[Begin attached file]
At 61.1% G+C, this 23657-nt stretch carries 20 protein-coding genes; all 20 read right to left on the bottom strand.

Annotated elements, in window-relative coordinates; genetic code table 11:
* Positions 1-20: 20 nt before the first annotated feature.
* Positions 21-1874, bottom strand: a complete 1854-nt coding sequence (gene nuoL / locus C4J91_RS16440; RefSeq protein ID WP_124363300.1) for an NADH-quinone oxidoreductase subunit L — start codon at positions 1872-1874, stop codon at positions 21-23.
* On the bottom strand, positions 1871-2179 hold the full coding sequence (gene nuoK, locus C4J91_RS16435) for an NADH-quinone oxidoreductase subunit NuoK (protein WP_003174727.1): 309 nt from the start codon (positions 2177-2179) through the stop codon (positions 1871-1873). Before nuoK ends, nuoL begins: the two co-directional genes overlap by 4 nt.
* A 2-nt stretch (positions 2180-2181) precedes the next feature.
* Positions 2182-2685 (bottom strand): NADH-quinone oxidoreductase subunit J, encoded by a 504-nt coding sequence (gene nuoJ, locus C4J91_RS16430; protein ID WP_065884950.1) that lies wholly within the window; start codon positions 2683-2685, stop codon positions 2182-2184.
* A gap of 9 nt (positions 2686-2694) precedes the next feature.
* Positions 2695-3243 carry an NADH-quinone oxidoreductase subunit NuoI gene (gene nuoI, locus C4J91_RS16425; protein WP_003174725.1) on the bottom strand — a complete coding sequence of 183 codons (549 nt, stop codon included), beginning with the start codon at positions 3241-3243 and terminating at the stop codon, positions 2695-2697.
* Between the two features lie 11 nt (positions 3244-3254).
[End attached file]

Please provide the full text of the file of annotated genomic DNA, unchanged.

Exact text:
At 61.1% G+C, this 23657-nt stretch carries 20 protein-coding genes; all 20 read right to left on the bottom strand.

Annotated elements, in window-relative coordinates; genetic code table 11:
* Positions 1-20: 20 nt before the first annotated feature.
* Positions 21-1874, bottom strand: a complete 1854-nt coding sequence (gene nuoL / locus C4J91_RS16440; RefSeq protein ID WP_124363300.1) for an NADH-quinone oxidoreductase subunit L — start codon at positions 1872-1874, stop codon at positions 21-23.
* On the bottom strand, positions 1871-2179 hold the full coding sequence (gene nuoK, locus C4J91_RS16435) for an NADH-quinone oxidoreductase subunit NuoK (protein WP_003174727.1): 309 nt from the start codon (positions 2177-2179) through the stop codon (positions 1871-1873). Before nuoK ends, nuoL begins: the two co-directional genes overlap by 4 nt.
* A 2-nt stretch (positions 2180-2181) precedes the next feature.
* Positions 2182-2685 (bottom strand): NADH-quinone oxidoreductase subunit J, encoded by a 504-nt coding sequence (gene nuoJ, locus C4J91_RS16430; protein ID WP_065884950.1) that lies wholly within the window; start codon positions 2683-2685, stop codon positions 2182-2184.
* A gap of 9 nt (positions 2686-2694) precedes the next feature.
* Positions 2695-3243 carry an NADH-quinone oxidoreductase subunit NuoI gene (gene nuoI, locus C4J91_RS16425; protein WP_003174725.1) on the bottom strand — a complete coding sequence of 183 codons (549 nt, stop codon included), beginning with the start codon at positions 3241-3243 and terminating at the stop codon, positions 2695-2697.
* Between the two features lie 11 nt (positions 3244-3254).